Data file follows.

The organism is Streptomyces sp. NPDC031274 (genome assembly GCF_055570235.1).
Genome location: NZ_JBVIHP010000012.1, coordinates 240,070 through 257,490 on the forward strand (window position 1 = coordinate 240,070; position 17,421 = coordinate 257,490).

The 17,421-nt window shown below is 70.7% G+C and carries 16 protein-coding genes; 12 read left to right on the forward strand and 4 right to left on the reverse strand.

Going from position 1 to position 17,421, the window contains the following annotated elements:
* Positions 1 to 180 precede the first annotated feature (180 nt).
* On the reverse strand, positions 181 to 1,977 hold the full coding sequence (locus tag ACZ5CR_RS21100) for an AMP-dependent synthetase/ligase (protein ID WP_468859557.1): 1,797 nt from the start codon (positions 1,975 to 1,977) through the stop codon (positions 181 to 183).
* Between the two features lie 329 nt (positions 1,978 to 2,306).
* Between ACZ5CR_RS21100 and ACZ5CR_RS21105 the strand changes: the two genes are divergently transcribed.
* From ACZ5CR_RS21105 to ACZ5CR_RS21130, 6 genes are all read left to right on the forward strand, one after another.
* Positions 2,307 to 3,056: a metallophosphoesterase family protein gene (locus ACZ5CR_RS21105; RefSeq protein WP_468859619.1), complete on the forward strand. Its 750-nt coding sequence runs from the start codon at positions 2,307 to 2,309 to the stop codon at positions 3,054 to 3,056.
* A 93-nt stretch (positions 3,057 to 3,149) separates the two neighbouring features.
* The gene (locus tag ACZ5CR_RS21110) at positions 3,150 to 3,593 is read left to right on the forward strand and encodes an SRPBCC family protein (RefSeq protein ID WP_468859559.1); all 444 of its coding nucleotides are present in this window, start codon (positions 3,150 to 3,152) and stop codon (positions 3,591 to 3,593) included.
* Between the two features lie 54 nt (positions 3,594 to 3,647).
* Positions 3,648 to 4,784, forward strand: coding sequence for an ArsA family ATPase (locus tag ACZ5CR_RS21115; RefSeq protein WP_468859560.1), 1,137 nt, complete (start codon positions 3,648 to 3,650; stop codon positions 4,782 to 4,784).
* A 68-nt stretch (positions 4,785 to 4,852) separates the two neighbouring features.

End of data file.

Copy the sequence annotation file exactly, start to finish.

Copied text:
The organism is Streptomyces sp. NPDC031274 (genome assembly GCF_055570235.1).
Genome location: NZ_JBVIHP010000012.1, coordinates 240,070 through 257,490 on the forward strand (window position 1 = coordinate 240,070; position 17,421 = coordinate 257,490).

The 17,421-nt window shown below is 70.7% G+C and carries 16 protein-coding genes; 12 read left to right on the forward strand and 4 right to left on the reverse strand.

Going from position 1 to position 17,421, the window contains the following annotated elements:
* Positions 1 to 180 precede the first annotated feature (180 nt).
* On the reverse strand, positions 181 to 1,977 hold the full coding sequence (locus tag ACZ5CR_RS21100) for an AMP-dependent synthetase/ligase (protein ID WP_468859557.1): 1,797 nt from the start codon (positions 1,975 to 1,977) through the stop codon (positions 181 to 183).
* Between the two features lie 329 nt (positions 1,978 to 2,306).
* Between ACZ5CR_RS21100 and ACZ5CR_RS21105 the strand changes: the two genes are divergently transcribed.
* From ACZ5CR_RS21105 to ACZ5CR_RS21130, 6 genes are all read left to right on the forward strand, one after another.
* Positions 2,307 to 3,056: a metallophosphoesterase family protein gene (locus ACZ5CR_RS21105; RefSeq protein WP_468859619.1), complete on the forward strand. Its 750-nt coding sequence runs from the start codon at positions 2,307 to 2,309 to the stop codon at positions 3,054 to 3,056.
* A 93-nt stretch (positions 3,057 to 3,149) separates the two neighbouring features.
* The gene (locus tag ACZ5CR_RS21110) at positions 3,150 to 3,593 is read left to right on the forward strand and encodes an SRPBCC family protein (RefSeq protein ID WP_468859559.1); all 444 of its coding nucleotides are present in this window, start codon (positions 3,150 to 3,152) and stop codon (positions 3,591 to 3,593) included.
* Between the two features lie 54 nt (positions 3,594 to 3,647).
* Positions 3,648 to 4,784, forward strand: coding sequence for an ArsA family ATPase (locus tag ACZ5CR_RS21115; RefSeq protein WP_468859560.1), 1,137 nt, complete (start codon positions 3,648 to 3,650; stop codon positions 4,782 to 4,784).
* A 68-nt stretch (positions 4,785 to 4,852) separates the two neighbouring features.